In its generally ungraspable ephemerality, isn’t film, rather, too open? Could it be said that because film is a visual medium that attempts to portray a representation of life through characters, that its presentation of this has multiple layers of nuance? Film looks, more or less, like life (or life-like). It is a much more passive medium than a work of literature. Reading a book requires a larger act of willfulness.

Film presents an overload of visual information, still much less than actual life; but in either realm, much is taken for granted, as if it is a priori. There are far too many details to claim the significance of one over another unless it calls attention to itself. It would be ludicrous to try to decipher the symbolism of John’s shirt.

This is clearly viable in literature: the reader is taking in one word at a time, one sentence, one sentence in the context of a paragraph, one paragraph in a chapter, etcetera. From a series of parts the reader extracts a whole, a unity (more or less). The intent is focused. What is brought to the work requires a leap of imagination toward being able to not reduce the story to words on a page—it requires of a reader to reach into their own imagination. Because in order to know that John has a red shirt, the author must tell us John has a red shirt, and therefore, impart a significance to that object through the tag of calling it out.

I think Sontag’s aesthetic brilliance let her get carried away by this notion of film as a kind of stand in for non-interpretive critical inquiry that literature should aspire to. Although I like the ideas she presents, I’m not sure the literary equivalents for what she is talking about are on most critics’ radar. It becomes more difficult when the slightly vague, poetic “luminousness of the thing in itself, of things being what they are” is a goal for criticism.

Thursday, December 11, 2008

Bolaño Phenomenon Ambivalence

Considering the recent state-side publication of 2666, which I have not yet read (and am still considering for a slot in my fickle holiday reading), I am devouring everything written on Roberto Bolaño, and enjoyed this (anonymous?) clearheaded take in n+1 on the late author’s oeuvre:

“Why [...] you begin to wonder, are you reading these books? What for, if they are each going to eschew psychology, characterization, pretty language, and neat conclusions, and if the narratives are all to devolve into shaggy-dog Iditarods mushing after some fugitive poet or novelist about whom—even if he ever turns up—we learn next to nothing? Why read and write at all if these empty Chinese boxes constitute the only goods ultimately in receipt?”

I also wondered at times, in my post haste reading frenzy and romance with The Savage Detectives, why Bolaño’s other books were not capturing my imagination so well. Other than Last Evenings on Earth which I read twice (and a few of the stories paled on reading number two, although “Anne Moore’s Life” and the title story stand out in their excellence), I admit I had to slog through By Night in Chile, and never finished Amulet, hoping I’d find the inspiration at some future date.

Bolaño ambivalence, perhaps? n+1 responds to this, I think, quite aptly:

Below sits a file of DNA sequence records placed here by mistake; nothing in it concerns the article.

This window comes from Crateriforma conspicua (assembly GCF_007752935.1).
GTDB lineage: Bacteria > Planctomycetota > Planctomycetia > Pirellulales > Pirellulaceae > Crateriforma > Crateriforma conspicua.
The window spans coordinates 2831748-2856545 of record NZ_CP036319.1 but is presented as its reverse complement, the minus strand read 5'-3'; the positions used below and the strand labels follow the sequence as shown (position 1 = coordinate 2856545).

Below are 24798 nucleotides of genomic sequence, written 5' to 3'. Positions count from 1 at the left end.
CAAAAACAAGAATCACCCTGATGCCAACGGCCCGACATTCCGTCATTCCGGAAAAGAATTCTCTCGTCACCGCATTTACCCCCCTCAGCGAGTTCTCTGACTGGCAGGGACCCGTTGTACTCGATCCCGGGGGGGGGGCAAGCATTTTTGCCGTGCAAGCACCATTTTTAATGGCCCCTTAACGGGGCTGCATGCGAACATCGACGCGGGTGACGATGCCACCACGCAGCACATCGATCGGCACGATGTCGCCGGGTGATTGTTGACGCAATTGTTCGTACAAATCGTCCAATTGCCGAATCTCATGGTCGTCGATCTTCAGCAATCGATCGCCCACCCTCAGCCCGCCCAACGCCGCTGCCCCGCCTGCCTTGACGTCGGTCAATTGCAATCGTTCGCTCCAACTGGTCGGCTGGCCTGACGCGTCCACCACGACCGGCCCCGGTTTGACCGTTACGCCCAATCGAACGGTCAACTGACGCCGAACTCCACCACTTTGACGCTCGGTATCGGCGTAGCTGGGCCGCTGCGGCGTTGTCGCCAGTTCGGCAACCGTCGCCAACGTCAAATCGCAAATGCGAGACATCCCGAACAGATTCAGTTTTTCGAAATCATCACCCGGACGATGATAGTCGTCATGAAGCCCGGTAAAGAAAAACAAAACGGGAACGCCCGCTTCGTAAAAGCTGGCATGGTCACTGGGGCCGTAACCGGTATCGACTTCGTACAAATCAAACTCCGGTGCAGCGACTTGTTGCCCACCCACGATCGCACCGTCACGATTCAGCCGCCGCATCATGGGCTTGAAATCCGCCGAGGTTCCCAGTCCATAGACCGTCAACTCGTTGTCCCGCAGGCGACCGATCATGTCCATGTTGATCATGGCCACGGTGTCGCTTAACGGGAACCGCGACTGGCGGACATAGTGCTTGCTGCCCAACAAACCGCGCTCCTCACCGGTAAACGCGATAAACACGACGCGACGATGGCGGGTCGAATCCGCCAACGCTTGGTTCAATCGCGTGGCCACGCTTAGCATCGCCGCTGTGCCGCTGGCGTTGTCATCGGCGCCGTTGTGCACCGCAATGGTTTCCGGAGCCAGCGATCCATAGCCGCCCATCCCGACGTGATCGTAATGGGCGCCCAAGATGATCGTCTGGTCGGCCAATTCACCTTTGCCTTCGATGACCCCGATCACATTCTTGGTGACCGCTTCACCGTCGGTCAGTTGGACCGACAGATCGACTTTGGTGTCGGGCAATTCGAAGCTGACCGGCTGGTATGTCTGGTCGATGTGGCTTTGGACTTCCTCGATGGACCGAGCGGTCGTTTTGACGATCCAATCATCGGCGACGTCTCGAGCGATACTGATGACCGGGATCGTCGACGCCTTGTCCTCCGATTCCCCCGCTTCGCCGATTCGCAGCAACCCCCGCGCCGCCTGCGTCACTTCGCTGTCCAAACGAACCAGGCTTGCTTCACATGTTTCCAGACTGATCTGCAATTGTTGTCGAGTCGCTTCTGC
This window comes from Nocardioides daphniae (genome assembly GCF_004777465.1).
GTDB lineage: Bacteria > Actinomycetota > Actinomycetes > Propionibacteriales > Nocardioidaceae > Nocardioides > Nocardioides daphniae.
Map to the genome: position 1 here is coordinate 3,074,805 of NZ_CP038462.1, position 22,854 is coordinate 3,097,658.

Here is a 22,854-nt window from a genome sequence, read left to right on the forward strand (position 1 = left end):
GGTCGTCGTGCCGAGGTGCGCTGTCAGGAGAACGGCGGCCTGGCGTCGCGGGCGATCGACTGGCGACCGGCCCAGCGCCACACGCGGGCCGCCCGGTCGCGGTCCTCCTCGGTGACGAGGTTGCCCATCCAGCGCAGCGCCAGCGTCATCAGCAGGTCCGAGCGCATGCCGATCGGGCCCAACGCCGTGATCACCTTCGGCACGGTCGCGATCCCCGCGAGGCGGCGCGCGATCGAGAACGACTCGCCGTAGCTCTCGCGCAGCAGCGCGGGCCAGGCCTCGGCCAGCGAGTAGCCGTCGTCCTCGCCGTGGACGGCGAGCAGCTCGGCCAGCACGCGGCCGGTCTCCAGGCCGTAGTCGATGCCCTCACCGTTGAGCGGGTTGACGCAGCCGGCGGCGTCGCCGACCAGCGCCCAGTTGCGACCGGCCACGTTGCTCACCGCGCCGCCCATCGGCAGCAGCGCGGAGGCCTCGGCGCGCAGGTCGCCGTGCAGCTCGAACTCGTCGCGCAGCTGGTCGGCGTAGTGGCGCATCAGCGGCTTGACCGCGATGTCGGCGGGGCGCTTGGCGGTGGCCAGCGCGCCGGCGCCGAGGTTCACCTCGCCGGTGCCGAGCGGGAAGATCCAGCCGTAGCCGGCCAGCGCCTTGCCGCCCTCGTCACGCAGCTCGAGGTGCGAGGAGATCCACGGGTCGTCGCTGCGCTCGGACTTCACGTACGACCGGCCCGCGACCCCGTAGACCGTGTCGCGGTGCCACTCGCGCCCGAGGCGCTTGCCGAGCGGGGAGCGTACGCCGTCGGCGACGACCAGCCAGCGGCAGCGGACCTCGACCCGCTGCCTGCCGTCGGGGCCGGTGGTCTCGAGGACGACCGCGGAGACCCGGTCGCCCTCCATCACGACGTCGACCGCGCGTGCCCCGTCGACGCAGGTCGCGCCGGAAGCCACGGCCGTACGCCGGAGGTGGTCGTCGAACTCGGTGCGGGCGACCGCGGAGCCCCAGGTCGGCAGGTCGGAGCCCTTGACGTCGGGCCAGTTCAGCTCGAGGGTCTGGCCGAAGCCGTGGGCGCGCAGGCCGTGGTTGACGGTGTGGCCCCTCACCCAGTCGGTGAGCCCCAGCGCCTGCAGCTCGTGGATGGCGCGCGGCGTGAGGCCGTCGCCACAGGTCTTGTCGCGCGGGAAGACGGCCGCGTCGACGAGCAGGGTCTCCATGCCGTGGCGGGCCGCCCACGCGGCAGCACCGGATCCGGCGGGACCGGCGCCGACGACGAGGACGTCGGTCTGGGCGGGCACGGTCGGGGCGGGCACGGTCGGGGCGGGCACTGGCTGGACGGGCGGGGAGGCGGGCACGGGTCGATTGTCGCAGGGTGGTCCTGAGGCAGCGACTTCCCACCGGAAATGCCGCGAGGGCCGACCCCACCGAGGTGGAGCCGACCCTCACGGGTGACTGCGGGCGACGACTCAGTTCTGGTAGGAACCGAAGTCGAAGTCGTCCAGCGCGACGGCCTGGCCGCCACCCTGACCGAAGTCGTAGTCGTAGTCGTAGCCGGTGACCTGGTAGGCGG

“[...]Bolaño somehow also treats literature as his and his characters' sole excuse for existing. This basic Bolaño aporia—literature is all that matters, literature doesn't matter at all—can be a glib paradox for others. He seems to have meant it sincerely, even desperately, something one would feel without knowing the first thing about his life.”

Intrigued as ever to delve into another nearly one thousand page behemoth (how can I avoid it?), I’m sure I’ll have more to say when I finally get around to reading 2666.

Tuesday, November 18, 2008

Serendipitous Beckett Pilgrimage

I’m almost always tempted to say, I’ve written about this before, because I think I have, only with less detail. It starts with a dream, or I should say, I can locate a resonance in a dream. I was walking through a park in a European city, along a lake, trying to find a consul building. I asked a man, in French, for directions. He was very helpful, my seer, I suppose, as I found what I was supposed to. I had no idea what it meant, only that this dream in particular had the presentiment of vital knowledge. I jotted down the details of the dream and forgot about it.

My friend was getting married, in Brussels. I’d been preparing my first work for my graduate writing program; in the previous two months I’d been re-introduced to my past, via Samuel Beckett, a writer I’d almost forgotten and had stopped reading over the previous fifteen years. My friend suggested I fly out for the wedding. Seemed like a crazy idea--for less than a week?--why not. That would make it a special trip. I was in need of some inspiration before I began the two years of my intensive writing program, so I booked a flight and was off by the end of the week.

I leave a gap in details here to cut to the chase.

I was in Brussels, given directions over the phone by my friend’s (future) wife about how to get to the wedding ceremony. I set out on the subway, seriously jetlagged, and made it to Parc Malou. As soon as I wandered into the road that curved its way into the park, I was certain I was lost. Or that I had been there before. A man on the grounds was working and I asked him, to my own surprise, in nearly flawless French, how to get to the consul building. When I walked through a canopy of trees I remembered, I had been here.

I mention that anecdote because it seemed to presage a taste of the magic that was beginning to occur with my writing.